July 26th of this year marks Joongbok, the second day of Boknal, Korea’s annual dog meat consumption tradition. While we have previously provided education and awareness on Boknal and the dog meat trade itself, today, we would like to focus on its survivors.
Being in the sphere of rescuing, rehabilitating, and re-homing dogs from what was literally a “living hell” is 110% worthwhile to us, regardless of the (sometimes literal, sometimes metaphorical) blood, sweat, and tears involved. However, not everyone agrees with our approach. While agreeing upon the unnecessary horrors of the dog meat trade, some do not believe its victims are properly suited for ‘civilian life’.
Many people have argued dog meat trade survivors have suffered so much irreversible trauma, that it is cruel and unfair to expect such a fearful, traumatized dog to try to integrate them into life as companion animals. These dogs have had little to no socialization, no concept of life beyond their wire cages, no familiarity with structure, and the list goes on. Simple tasks like going out for walks or accepting pets become so anxiety-inducing there is no quality of life. The humane choice in these circumstances, they argue, is to euthanize the dogs rather than allow them to spend their lives living in fear.
Yes, we have certainly seen this fear in our rescued dogs and we know it well. But we also know their potential. It’s why we don’t have timelines on when we will begin finding their forever homes, because they will tell us when they’re ready. And when needed, we send them to training school for a little help.
When people see anxiety and panic, we see a living soul that is trying hard to conquer their fears. We see dogs who secretly play and do zoomies when they think no one is watching. We see souls with a will and desire to live.
We will always stand by our dogs, no matter the circumstances. In many cases, with an abundance of love, patience, and advocacy, dog meat trade survivors grow to make wonderful companions.
Here are some of the most common myths about dog meat trade survivors, and real life cases featuring our alumni who effectively debunk them.
Myth #1: Dog Meat Rescues Have Suffered So Much Trauma They Can’t be Rehabilitated
Meet Wally (formally known as Gamza). When we rescued him from the Dangjin dog meat farm, he glued himself to the back of his rusty cage, terrified of what was about to happen next.
For months after his rescue, he was timid and shy. He struggled to make eye contact, never wagged his tail, would urinate himself in fear, and sat in bed all day, emotionally shut down and inconsolable.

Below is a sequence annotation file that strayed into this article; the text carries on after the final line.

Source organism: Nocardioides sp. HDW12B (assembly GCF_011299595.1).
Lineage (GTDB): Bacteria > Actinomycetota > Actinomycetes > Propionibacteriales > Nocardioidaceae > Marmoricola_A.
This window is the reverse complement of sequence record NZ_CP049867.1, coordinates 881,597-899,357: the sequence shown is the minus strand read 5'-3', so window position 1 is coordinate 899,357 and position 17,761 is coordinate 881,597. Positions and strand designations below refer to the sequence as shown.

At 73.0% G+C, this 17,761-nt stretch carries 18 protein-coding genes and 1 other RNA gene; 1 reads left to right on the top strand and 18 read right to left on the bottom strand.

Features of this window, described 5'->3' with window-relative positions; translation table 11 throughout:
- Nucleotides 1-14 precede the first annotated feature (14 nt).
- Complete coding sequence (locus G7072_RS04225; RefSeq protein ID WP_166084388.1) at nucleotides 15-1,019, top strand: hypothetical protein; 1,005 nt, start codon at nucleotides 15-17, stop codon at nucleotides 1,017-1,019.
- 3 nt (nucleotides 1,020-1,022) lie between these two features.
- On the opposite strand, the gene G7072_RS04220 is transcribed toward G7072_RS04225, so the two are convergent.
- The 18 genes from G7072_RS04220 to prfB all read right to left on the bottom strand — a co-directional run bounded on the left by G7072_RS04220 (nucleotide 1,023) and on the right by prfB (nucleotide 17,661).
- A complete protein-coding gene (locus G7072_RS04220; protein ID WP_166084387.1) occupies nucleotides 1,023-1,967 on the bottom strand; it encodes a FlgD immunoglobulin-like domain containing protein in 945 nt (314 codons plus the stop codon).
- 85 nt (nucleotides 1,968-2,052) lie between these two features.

However, with time, patience, and an abundance of love, Wally knew he was safe to be himself without any fear. There was no special training or approach, Wally figured It out all on his own.
Today, Wally is the biggest snuggle muffin there is. He loves belly rubs, snuggling with humans, playing with other dogs, greeting neighbors, going on walks and hikes, rolling around in mud or in the snow, and getting into mischief (because he knows he’s cute when he does it).
He has virtually become a whole new dog (although he’s still afraid of the dark. But hey, darkness is scary!). We are so immensely proud of him, yet we never doubted his potential. If anything, he exceeded our expectations in more ways than one.
Myth #2: Having Never Known Human Kindness or Touch, Dog Meat Trade Survivors Will Never Truly Bond with Humans
Meet Bora. She was rescued from a dog meat farm in 2016 and found her forever family in Toronto in 2017. She was bred for meat, but we believe Bora’s true purpose in life is to love through the power of snuggles.
Bora loves to snuggle. She will snuggle here or there, she will snuggle anywhere! Whether with her humans, fur siblings, or stuffies, Bora does not discriminate and will cuddle all the same. She is also very intuitive in sensing when someone is in need of a cuddle and is always there to give it openly and freely.
Dog meat farm survivors are no different from “well-bred” dogs, or those raised from puppyhood, or any other sentient being for that matter. They may not have experienced love and kindness, but they instinctively know it and seek it.
Myth #3: Dog Meat Rescues Have Aggressive Tendencies As a Result of Their Trauma
Meet Hudson (formally named Dodo). The only way he would ever “attack” anyone would likely be “attacking” them with kisses. If Hudson ever got into an altercation with a fly, the fly would probably win (sorry Hudson, but it’s true).
It is true however that some do struggle with their trust in humans, although this is not exclusive to dog meat survivors. But could we really blame them when a life of cruelty at the hands of humans is all they’ve known?